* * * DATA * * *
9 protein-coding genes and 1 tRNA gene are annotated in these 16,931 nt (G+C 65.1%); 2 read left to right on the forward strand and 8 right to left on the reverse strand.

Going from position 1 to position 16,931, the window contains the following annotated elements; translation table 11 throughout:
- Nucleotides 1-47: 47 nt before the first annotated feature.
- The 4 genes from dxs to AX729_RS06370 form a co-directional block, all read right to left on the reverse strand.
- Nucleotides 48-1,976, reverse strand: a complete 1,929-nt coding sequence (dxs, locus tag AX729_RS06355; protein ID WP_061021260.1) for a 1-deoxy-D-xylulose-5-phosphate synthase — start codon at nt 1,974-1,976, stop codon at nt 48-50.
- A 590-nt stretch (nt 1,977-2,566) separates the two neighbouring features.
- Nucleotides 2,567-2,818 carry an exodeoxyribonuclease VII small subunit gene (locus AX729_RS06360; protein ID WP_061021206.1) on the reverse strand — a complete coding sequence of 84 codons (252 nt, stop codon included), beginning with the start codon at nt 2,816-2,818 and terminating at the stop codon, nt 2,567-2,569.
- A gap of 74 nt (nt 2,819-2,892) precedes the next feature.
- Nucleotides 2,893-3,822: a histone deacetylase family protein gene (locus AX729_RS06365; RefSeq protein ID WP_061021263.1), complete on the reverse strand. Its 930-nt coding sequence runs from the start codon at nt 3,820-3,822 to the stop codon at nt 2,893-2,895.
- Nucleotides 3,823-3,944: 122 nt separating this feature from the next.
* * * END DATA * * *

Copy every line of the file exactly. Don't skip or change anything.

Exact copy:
9 protein-coding genes and 1 tRNA gene are annotated in these 16,931 nt (G+C 65.1%); 2 read left to right on the forward strand and 8 right to left on the reverse strand.

Going from position 1 to position 16,931, the window contains the following annotated elements; translation table 11 throughout:
- Nucleotides 1-47: 47 nt before the first annotated feature.
- The 4 genes from dxs to AX729_RS06370 form a co-directional block, all read right to left on the reverse strand.
- Nucleotides 48-1,976, reverse strand: a complete 1,929-nt coding sequence (dxs, locus tag AX729_RS06355; protein ID WP_061021260.1) for a 1-deoxy-D-xylulose-5-phosphate synthase — start codon at nt 1,974-1,976, stop codon at nt 48-50.
- A 590-nt stretch (nt 1,977-2,566) separates the two neighbouring features.
- Nucleotides 2,567-2,818 carry an exodeoxyribonuclease VII small subunit gene (locus AX729_RS06360; protein ID WP_061021206.1) on the reverse strand — a complete coding sequence of 84 codons (252 nt, stop codon included), beginning with the start codon at nt 2,816-2,818 and terminating at the stop codon, nt 2,567-2,569.
- A gap of 74 nt (nt 2,819-2,892) precedes the next feature.
- Nucleotides 2,893-3,822: a histone deacetylase family protein gene (locus AX729_RS06365; RefSeq protein ID WP_061021263.1), complete on the reverse strand. Its 930-nt coding sequence runs from the start codon at nt 3,820-3,822 to the stop codon at nt 2,893-2,895.
- Nucleotides 3,823-3,944: 122 nt separating this feature from the next.